5/13/22 10:40 a.m.
VolvoHeretic said:

I see that Erdogan is going to block Finland and Sweden joining NATO because those counties are terrorist supporters.

What does it take to kick Turkey out of NATO? 

Turkey's President Erdogan signals he'll block Finland and Sweden's NATO applications, claiming they're home to 'terrorist organizations'

So much for Turkey's acquisition of F-35's...

 

stroker
stroker UberDork
5/13/22 10:42 a.m.

on another T-72 thought--if your army contained a substantial number of T-72's, how anxious would you be to giving them to Ukraine in the hopes of NATO replacing them with Leopards, Challengers or Abrams...?

 

06HHR (Forum Supporter)
06HHR (Forum Supporter) Dork
5/13/22 10:47 a.m.
stroker said:
VolvoHeretic said:

I see that Erdogan is going to block Finland and Sweden joining NATO because those counties are terrorist supporters.

What does it take to kick Turkey out of NATO? 

Turkey's President Erdogan signals he'll block Finland and Sweden's NATO applications, claiming they're home to 'terrorist organizations'

So much for Turkey's acquisition of F-35's...

 

They weren't ever going to get F-35's after they bought the S400 anti-aircraft system from Russia.  So this is probably retaliation in some measure for that, and Erdogan is known to be kind of a dick so..  This may scupper the F-16 deal that was back on the table though.

EDIT: Or, this could be a way to get a backdoor deal on F-35's after all..  3d chess and all that..

Hungary Bill (Forum Supporter)
Hungary Bill (Forum Supporter) GRM+ Memberand PowerDork
5/13/22 11:31 a.m.
VolvoHeretic said:

In reply to Pete. (l33t FS) :

So, the Russian tank's blowout plate is the turret? Here is that pontoon bridge that the Russians where trying to cross when the Ukrainians blew everything up. smiley

 

I'm sorry, I really couldn't help it... laugh

02Pilot
02Pilot UberDork
5/13/22 11:39 a.m.
VolvoHeretic said:

I see that Erdogan is going to block Finland and Sweden joining NATO because those counties are terrorist supporters.

What does it take to kick Turkey out of NATO? 

Turkey's President Erdogan signals he'll block Finland and Sweden's NATO applications, claiming they're home to 'terrorist organizations'

The way I read this is that Erdogan doesn't want to burn all his bridges with Russia. Knowing that this conflict is finite, but that the extension of NATO is essentially open-ended, I think he recognizes that it is likely Turkey (moreso than most NATO states) will have to deal with Russia directly on a whole range of issues, and he wants to hold a few cards to play at that time. Providing weapons is one thing; changing the alliance dynamics to further isolate Russia indefinitely is another. Another possibility is that he wants to leverage a better deal out of the US (return to the F35 program, perhaps, or assistance in shoring up a badly declining economy?) and he's using this to do it.

Erdogan has been playing a delicate balancing act between NATO, the US, Russia, the Arab world, and Israel for years - it's not easy to maintain. He's also under domestic pressures due to the economic situation.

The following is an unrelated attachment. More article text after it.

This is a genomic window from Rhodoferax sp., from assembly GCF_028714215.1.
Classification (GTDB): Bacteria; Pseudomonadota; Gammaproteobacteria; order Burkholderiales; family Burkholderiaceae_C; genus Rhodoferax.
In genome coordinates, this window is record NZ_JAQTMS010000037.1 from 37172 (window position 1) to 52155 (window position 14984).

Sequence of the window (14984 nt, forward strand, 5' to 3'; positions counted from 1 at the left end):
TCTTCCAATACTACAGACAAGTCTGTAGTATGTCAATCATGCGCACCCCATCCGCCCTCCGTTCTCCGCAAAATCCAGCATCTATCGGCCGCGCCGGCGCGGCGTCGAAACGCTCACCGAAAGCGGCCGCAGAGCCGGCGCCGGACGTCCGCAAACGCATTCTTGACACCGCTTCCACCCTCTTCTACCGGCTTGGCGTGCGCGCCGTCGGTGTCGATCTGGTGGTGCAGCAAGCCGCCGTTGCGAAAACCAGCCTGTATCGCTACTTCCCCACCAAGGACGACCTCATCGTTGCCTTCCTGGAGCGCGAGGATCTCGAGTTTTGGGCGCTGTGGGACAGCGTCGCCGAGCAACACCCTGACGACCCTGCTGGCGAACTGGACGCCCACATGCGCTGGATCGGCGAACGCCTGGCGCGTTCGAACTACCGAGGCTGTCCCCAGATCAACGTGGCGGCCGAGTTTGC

tuna55
tuna55 MegaDork
5/13/22 11:40 a.m.
Hungary Bill (Forum Supporter) said:
VolvoHeretic said:

In reply to Pete. (l33t FS) :

So, the Russian tank's blowout plate is the turret? Here is that pontoon bridge that the Russians where trying to cross when the Ukrainians blew everything up. smiley

 

I'm sorry, I really couldn't help it... laugh

LOL, but I actually mean it.

frenchyd
frenchyd MegaDork
5/13/22 11:44 a.m.

Russia' GDP is 180 billion.( US 22 Trillion)      Population 145 million.   About the same as Texas   Rampant AIDS, TB Alcoholism Drug addiction.   
afford to waste its military like this?  
 

02Pilot
02Pilot UberDork
5/13/22 11:46 a.m.

On the subject of kicking Turkey out of NATO, I think that's going to have more downsides than up. If it were theoretically possible (there is no language in the treaty regarding forcible removal, only voluntary withdrawal), what then? Now a free agent, Turkey in all likelihood shifts its diplomatic focus east and south. With little influence over a post-NATO Turkey, the US likely loses its basing rights. If Turkey orients toward Russia in the medium-term, the Black Sea becomes far less friendly to the US and others; just imagine what Turkey-Russia cooperation would mean to Ukrainian commercial shipping.

frenchyd
frenchyd MegaDork
5/13/22 11:52 a.m.

In reply to 02Pilot :

70% inflation in Turkey. I think you are underplaying his domestic problems. 

06HHR (Forum Supporter)
06HHR (Forum Supporter) Dork
5/13/22 11:57 a.m.
02Pilot said:

On the subject of kicking Turkey out of NATO, I think that's going to have more downsides than up. If it were theoretically possible (there is no language in the treaty regarding forcible removal, only voluntary withdrawal), what then? Now a free agent, Turkey in all likelihood shifts its diplomatic focus east and south. With little influence over a post-NATO Turkey, the US likely loses its basing rights. If Turkey orients toward Russia in the medium-term, the Black Sea becomes far less friendly to the US and others; just imagine what Turkey-Russia cooperation would mean to Ukrainian commercial shipping.

In this case, kicking Turkey out of NATO actually fulfills one of Putin's aims (breakup or degredation of NATO), so that's definitely a non-starter.  I agree Erdogan is using the opposition to Sweden and Finland to joining NATO as a tool to leverage a better deal in the arms talks with the current administration.   Don't know if it will get him F-35's but maybe more F-16s or an upgrade to F-15EX?

Noddaz
Noddaz GRM+ Memberand UberDork
5/13/22 12:20 p.m.

There is a lot of scrap metal in Ukraine right now.  It is a shame that the Ukrainians can't drag that scrap somewhere and use it.